Who's Who - Sir William Birdwood

Photograph of Sir William Birdwood Affectionately known as 'Birdy' by the Australian troops, Sir William Birdwood (1865-1951) led the Australian and New Zealand Army Corps - the ANZACs - from 1914 almost to the end of the war in 1918, during which time Birdwood himself received numerous promotions, despite antipathy from the British Commander in Chief, Sir Douglas Haig.

One of the few men to come out of the Gallipoli fiasco with his reputation intact (where, to his surprise, Birdwood and his forces were placed under the direction of General Hamilton).

Birdwood's indulgent style of leadership - he was a genial man, though well-aware of the benefits attached to his reputation - endeared him to the men under him.  Indeed, Birdwood's popularity engendered a good deal of suspicion in Haig, who suspected that Birdwood achieved popularity at the expense of discipline.

Having established his career as an Indian Army officer - born in Bombay, Birdwood was a protégé of Lord Kitchener - Birdwood had not led so much as a division prior to the somewhat surprising decision to award him command of the ANZAC forces.  Birdwood generally left the day to day running of his forces to his chief of staff, the Australian Brudenell White.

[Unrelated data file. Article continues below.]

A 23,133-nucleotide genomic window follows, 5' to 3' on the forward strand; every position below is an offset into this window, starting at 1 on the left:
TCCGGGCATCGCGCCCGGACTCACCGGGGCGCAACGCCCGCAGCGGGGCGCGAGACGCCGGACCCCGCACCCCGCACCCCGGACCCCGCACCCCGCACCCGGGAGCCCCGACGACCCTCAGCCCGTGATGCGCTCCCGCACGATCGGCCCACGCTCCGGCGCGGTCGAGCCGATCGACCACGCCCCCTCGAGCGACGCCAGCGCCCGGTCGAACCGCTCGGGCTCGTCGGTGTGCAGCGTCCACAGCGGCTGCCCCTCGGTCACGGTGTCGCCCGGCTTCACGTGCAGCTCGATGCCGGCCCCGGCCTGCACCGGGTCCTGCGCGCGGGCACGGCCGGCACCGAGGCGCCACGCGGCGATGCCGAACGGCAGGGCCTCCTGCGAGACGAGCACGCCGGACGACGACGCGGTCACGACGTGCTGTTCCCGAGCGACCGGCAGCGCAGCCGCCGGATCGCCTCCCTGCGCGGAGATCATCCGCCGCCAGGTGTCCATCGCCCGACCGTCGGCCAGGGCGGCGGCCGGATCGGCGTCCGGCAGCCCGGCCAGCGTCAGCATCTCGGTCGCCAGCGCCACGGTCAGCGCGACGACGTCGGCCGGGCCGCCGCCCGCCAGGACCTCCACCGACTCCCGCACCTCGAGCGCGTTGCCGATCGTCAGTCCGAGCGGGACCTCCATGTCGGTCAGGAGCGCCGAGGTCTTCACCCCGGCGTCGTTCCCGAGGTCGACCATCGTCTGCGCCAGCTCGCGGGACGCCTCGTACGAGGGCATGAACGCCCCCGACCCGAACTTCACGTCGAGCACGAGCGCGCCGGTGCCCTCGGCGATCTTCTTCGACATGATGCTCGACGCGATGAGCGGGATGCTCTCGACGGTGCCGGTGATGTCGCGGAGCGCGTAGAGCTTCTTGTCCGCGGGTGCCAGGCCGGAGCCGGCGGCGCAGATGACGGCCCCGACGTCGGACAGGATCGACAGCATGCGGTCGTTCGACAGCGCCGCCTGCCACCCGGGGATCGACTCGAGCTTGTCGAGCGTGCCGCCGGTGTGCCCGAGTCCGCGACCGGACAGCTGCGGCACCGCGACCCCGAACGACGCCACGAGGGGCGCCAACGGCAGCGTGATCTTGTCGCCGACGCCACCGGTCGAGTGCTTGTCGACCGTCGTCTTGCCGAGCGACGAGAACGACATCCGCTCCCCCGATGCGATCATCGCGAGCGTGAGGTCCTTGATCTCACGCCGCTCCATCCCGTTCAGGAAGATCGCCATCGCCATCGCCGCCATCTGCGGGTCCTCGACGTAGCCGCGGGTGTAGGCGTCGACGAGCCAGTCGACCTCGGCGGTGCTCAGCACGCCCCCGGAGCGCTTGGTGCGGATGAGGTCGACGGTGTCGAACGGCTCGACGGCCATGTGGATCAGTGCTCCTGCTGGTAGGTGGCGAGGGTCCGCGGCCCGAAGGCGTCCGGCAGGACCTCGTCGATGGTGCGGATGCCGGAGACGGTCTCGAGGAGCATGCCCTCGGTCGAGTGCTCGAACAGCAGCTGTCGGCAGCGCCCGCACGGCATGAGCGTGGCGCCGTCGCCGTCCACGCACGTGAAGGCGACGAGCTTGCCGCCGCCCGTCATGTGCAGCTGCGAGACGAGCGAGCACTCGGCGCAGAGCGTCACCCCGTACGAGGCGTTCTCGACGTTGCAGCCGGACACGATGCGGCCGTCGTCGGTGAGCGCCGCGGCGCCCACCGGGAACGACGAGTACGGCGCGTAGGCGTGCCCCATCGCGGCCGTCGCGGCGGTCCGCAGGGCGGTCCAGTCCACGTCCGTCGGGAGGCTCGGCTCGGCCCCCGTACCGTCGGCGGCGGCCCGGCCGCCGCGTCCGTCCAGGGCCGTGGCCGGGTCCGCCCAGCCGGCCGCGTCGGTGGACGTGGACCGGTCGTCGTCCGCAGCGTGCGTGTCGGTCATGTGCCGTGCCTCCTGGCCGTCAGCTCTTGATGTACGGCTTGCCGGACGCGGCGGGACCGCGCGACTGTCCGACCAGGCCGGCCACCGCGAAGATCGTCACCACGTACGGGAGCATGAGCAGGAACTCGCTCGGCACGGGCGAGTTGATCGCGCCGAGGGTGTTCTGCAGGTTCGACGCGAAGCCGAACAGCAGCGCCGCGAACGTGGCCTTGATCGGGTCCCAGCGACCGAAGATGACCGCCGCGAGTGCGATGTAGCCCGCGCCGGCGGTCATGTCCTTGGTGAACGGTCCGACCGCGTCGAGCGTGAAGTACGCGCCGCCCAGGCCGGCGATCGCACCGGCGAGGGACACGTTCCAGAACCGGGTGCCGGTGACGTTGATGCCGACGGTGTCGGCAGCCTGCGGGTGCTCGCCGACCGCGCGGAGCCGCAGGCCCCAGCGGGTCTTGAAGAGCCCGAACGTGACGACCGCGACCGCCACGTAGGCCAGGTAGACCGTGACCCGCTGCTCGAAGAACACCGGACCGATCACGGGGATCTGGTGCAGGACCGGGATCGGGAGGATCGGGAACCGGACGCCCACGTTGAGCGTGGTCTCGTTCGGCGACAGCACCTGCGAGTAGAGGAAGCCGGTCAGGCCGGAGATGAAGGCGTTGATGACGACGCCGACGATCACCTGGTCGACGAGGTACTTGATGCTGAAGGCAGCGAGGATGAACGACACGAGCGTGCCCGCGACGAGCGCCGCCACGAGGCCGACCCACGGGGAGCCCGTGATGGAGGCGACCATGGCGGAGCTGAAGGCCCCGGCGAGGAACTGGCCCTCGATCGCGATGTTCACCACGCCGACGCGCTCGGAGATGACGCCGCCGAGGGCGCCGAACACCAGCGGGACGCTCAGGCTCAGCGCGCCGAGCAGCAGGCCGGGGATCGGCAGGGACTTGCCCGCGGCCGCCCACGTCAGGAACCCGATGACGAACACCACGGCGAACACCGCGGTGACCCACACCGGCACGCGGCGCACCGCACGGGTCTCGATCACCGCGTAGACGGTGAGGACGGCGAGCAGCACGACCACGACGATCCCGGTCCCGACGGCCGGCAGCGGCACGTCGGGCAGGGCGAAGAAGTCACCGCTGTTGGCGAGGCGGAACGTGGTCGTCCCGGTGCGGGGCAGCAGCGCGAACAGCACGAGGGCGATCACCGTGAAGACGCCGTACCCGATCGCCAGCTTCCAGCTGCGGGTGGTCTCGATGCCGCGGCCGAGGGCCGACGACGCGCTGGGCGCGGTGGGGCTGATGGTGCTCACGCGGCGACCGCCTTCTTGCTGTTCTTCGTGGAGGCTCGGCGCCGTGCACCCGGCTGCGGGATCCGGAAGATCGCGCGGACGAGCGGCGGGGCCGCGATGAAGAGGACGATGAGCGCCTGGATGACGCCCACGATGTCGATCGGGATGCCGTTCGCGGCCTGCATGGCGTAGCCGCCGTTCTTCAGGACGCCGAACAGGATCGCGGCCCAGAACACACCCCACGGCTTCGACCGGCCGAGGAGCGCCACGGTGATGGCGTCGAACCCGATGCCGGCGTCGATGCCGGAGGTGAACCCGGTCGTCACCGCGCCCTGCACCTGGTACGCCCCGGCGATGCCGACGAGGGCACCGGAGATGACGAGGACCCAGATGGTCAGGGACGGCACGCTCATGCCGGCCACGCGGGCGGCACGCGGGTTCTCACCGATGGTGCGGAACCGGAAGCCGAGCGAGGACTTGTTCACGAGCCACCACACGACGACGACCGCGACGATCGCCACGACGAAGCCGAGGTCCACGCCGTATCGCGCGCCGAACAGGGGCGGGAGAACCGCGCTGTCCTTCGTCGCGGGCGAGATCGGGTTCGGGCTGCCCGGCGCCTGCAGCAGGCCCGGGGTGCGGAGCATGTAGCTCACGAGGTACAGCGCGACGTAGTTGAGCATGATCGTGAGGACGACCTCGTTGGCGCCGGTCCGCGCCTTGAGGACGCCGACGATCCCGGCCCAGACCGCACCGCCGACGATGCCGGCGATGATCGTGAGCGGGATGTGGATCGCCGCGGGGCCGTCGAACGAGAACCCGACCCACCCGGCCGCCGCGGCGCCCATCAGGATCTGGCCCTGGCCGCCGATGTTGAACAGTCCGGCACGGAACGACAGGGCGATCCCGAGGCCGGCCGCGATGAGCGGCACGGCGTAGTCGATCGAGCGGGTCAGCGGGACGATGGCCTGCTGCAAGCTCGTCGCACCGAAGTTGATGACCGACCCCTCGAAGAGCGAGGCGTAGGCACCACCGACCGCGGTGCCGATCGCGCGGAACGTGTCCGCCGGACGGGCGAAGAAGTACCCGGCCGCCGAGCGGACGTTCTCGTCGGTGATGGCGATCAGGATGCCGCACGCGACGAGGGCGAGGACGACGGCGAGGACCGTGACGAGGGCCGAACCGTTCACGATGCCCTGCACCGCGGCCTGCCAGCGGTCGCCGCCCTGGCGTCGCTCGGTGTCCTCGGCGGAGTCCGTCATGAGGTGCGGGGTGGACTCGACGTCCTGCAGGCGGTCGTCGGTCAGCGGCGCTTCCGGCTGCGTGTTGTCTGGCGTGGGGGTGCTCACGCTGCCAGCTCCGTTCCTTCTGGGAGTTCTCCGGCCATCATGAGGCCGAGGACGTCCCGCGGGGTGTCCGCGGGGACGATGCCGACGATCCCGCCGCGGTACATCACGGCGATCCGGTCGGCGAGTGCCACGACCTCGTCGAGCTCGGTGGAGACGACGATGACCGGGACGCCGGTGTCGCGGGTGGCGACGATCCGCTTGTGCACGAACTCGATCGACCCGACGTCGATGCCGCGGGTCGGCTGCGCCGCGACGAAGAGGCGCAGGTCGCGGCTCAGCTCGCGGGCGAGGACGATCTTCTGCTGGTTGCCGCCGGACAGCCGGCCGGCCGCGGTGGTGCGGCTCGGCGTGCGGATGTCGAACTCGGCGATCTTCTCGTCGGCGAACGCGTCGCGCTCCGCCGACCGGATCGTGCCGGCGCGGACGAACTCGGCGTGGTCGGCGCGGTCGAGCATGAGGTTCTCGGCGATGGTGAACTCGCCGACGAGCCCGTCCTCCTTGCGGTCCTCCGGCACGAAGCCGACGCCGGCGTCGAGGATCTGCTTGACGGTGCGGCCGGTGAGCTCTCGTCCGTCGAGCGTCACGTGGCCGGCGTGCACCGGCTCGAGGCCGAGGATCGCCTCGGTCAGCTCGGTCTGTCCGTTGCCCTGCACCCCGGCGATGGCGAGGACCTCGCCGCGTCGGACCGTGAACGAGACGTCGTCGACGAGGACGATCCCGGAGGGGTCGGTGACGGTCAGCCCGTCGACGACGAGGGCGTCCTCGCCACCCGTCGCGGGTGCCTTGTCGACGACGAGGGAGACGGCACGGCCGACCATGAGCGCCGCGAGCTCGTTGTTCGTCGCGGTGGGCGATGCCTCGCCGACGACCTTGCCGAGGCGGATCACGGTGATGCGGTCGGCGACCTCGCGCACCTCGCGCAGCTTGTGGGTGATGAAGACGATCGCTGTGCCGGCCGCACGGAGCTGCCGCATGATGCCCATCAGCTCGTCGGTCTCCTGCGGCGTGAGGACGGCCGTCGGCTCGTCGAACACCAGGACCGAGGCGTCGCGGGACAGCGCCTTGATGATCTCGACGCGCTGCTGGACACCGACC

Birdwood was promoted lieutenant-general in August 1915, shortly before he was knighted the same year.  Made a full general by virtue of Indian Army service in 1917, he remained with the ANZAC forces when they were transferred to the Western Front in 1916 until, in May 1918, he was handed command of Fifth Army, leading them through the crucial Courtrai Offensive in the Autumn of 1918.  Brudenell continued to effectively manage Birdwood's forces day to day.  Sir John Monash was meanwhile given command of the ANZACs.

Although generally treated kindly by history, Birdwood attracted some criticism both at the time and afterwards.  Birdwood's leadership style was directly cited by Pompey Elliott as a cause of the Australians' defeats in 1916/17, notably at Bullecourt.  Elliott further ventured to suggest that Birdwood's liking for the Australians was affected, and that he actually regarded their democratic instincts with suspicion.

After the armistice Birdwood returned to India where he commanded the Northern Army.  He became Commander in Chief there in 1925, retiring five years later.  He died in 1951.

A cartwheel was a particular type of aerial manoeuvre.

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